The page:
Alternative Ministries Project
People’s attitudes, commitments, and practices with regard to religion are changing in the United States. That is one of the messages being heralded by certain research institutions. One consequence of these shifts is that many persons look beyond the church for communities and opportunities to experience spiritual meaning and nurture. These changes may create peril for established congregations, but it also creates opportunity for those individuals drawn to non-traditional ministry, or more interested in service oriented approaches to community involvement.
Earlham School of Religion has witnessed an uptick in the number of students who anticipate their ministry to be outside of the church and who, themselves, share some of the discontent with organized religion as often practiced even as they remain vigilant with nurturing their own spiritual practices.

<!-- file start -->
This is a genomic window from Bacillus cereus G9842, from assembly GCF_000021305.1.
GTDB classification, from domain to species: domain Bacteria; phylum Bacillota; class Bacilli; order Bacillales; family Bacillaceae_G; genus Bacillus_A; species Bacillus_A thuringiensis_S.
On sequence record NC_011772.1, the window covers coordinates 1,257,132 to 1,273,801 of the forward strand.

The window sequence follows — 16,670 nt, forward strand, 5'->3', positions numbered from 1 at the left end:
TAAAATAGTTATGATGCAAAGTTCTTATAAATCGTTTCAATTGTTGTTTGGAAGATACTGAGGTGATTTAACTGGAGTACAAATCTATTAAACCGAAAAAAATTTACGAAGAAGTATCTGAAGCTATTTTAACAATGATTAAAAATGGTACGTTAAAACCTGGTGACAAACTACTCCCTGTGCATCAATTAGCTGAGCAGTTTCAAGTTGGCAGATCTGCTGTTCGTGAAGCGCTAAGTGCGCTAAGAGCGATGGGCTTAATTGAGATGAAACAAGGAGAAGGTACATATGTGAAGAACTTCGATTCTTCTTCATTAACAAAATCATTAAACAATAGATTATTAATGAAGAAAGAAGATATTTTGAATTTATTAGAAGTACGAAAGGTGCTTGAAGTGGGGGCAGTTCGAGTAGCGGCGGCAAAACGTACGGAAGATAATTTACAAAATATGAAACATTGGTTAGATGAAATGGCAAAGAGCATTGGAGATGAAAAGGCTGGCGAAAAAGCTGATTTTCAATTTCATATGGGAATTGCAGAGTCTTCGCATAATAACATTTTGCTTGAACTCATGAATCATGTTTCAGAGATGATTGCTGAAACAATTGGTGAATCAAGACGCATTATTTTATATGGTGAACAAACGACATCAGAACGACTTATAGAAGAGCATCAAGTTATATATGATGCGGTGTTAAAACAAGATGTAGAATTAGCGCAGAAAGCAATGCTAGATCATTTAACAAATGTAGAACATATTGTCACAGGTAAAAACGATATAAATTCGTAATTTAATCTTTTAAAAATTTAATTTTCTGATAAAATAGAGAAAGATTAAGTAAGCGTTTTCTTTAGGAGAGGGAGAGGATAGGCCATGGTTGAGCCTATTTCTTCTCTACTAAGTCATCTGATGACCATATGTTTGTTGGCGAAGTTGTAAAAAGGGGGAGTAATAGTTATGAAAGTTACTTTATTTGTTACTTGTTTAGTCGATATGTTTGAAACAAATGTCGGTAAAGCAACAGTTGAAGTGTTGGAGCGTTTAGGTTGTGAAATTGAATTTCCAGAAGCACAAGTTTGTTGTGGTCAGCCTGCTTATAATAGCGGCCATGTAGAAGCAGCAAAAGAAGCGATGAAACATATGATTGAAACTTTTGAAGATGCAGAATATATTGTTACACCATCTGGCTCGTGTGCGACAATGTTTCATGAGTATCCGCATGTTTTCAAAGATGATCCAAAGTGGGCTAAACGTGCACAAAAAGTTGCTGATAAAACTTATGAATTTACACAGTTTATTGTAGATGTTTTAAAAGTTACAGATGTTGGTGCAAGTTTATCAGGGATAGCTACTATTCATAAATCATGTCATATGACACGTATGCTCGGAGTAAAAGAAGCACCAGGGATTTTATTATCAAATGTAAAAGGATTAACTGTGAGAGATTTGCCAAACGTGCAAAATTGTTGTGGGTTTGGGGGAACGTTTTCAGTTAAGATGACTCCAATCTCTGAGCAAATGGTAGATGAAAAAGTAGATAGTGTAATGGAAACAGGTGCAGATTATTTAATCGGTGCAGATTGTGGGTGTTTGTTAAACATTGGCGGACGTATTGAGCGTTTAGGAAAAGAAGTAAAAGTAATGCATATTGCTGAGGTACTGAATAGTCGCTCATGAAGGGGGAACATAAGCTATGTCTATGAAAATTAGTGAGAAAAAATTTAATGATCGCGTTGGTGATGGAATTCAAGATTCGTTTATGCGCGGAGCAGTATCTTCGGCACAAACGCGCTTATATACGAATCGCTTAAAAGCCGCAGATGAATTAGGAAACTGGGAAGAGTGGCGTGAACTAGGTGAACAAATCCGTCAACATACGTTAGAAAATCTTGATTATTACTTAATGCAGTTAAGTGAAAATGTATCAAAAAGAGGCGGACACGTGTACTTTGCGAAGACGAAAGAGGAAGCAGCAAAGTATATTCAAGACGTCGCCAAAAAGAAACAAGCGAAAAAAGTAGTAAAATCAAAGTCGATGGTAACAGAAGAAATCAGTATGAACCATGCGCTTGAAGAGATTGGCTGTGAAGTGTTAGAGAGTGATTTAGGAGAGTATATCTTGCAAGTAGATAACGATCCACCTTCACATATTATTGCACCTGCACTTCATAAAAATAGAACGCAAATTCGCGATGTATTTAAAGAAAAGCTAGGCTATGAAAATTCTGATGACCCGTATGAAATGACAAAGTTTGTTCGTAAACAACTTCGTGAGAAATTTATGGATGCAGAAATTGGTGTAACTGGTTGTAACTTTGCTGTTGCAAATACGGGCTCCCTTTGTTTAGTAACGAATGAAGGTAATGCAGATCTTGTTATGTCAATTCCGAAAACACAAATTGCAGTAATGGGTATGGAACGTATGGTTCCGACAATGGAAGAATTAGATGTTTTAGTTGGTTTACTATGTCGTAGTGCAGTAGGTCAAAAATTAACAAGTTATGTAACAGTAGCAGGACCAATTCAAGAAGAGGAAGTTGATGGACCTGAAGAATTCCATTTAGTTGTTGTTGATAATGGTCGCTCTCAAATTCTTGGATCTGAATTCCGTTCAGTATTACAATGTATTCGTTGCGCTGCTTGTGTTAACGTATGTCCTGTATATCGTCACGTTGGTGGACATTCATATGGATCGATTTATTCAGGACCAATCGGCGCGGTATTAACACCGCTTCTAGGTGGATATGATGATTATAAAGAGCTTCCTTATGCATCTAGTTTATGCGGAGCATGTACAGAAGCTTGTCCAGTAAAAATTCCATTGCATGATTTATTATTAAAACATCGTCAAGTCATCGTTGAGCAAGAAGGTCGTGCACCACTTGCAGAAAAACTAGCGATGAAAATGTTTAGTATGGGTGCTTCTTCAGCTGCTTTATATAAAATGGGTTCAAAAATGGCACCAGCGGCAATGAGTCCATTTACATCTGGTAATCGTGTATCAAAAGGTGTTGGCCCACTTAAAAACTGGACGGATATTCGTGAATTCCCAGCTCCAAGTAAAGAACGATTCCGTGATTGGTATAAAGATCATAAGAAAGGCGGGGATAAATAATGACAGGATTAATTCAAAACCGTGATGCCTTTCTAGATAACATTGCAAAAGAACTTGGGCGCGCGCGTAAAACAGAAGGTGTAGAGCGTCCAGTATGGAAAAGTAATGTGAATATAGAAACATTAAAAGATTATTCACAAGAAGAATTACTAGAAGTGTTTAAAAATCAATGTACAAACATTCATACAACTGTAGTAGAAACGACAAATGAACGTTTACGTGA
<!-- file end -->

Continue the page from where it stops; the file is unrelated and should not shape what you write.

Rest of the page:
These shifts have implications for the basic definition of ministry and the forms it takes. It will impact the places where ministers serve Without the traditional congregational structure, thought must be given to funding issues. And, a seminary that wishes to be engaged with this trend in ministry must retool its curriculum to supply these individuals with a set of skills that are not necessarily part of a seminary curriculum.
Issues such as these gave birth to the Alternative Ministry Project. Research teams including a faculty, member, a student, and an external constituent chose to in research alternative and emerging groups where people are going in addition to or instead of the church in their search for meaning, spirituality, and community.
These interview instruments were used:
Summaries of these projects may be found at the following links: